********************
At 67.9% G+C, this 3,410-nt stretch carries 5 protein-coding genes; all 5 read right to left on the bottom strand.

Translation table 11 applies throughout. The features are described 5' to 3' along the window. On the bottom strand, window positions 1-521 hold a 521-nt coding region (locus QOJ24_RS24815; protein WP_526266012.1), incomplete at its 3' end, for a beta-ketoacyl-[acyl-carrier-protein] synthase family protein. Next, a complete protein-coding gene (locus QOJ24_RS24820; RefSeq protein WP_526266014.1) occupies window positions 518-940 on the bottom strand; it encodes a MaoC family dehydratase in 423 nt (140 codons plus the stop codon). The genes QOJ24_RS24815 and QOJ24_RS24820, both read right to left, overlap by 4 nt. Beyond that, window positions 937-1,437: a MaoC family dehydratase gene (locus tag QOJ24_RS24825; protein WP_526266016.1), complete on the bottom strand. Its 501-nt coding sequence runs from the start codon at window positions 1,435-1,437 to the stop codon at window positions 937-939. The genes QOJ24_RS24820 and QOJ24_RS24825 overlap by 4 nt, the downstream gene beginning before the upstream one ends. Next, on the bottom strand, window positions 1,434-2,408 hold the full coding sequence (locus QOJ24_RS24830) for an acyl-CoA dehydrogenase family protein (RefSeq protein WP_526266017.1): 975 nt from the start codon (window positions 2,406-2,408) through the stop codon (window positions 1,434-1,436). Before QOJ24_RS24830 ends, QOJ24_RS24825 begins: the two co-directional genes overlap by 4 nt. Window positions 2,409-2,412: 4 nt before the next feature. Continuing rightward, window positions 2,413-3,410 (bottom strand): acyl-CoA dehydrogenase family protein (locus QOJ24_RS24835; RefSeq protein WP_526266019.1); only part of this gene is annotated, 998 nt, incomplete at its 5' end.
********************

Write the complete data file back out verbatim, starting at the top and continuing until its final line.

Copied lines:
At 67.9% G+C, this 3,410-nt stretch carries 5 protein-coding genes; all 5 read right to left on the bottom strand.

Translation table 11 applies throughout. The features are described 5' to 3' along the window. On the bottom strand, window positions 1-521 hold a 521-nt coding region (locus QOJ24_RS24815; protein WP_526266012.1), incomplete at its 3' end, for a beta-ketoacyl-[acyl-carrier-protein] synthase family protein. Next, a complete protein-coding gene (locus QOJ24_RS24820; RefSeq protein WP_526266014.1) occupies window positions 518-940 on the bottom strand; it encodes a MaoC family dehydratase in 423 nt (140 codons plus the stop codon). The genes QOJ24_RS24815 and QOJ24_RS24820, both read right to left, overlap by 4 nt. Beyond that, window positions 937-1,437: a MaoC family dehydratase gene (locus tag QOJ24_RS24825; protein WP_526266016.1), complete on the bottom strand. Its 501-nt coding sequence runs from the start codon at window positions 1,435-1,437 to the stop codon at window positions 937-939. The genes QOJ24_RS24820 and QOJ24_RS24825 overlap by 4 nt, the downstream gene beginning before the upstream one ends. Next, on the bottom strand, window positions 1,434-2,408 hold the full coding sequence (locus QOJ24_RS24830) for an acyl-CoA dehydrogenase family protein (RefSeq protein WP_526266017.1): 975 nt from the start codon (window positions 2,406-2,408) through the stop codon (window positions 1,434-1,436). Before QOJ24_RS24830 ends, QOJ24_RS24825 begins: the two co-directional genes overlap by 4 nt. Window positions 2,409-2,412: 4 nt before the next feature. Continuing rightward, window positions 2,413-3,410 (bottom strand): acyl-CoA dehydrogenase family protein (locus QOJ24_RS24835; RefSeq protein WP_526266019.1); only part of this gene is annotated, 998 nt, incomplete at its 5' end.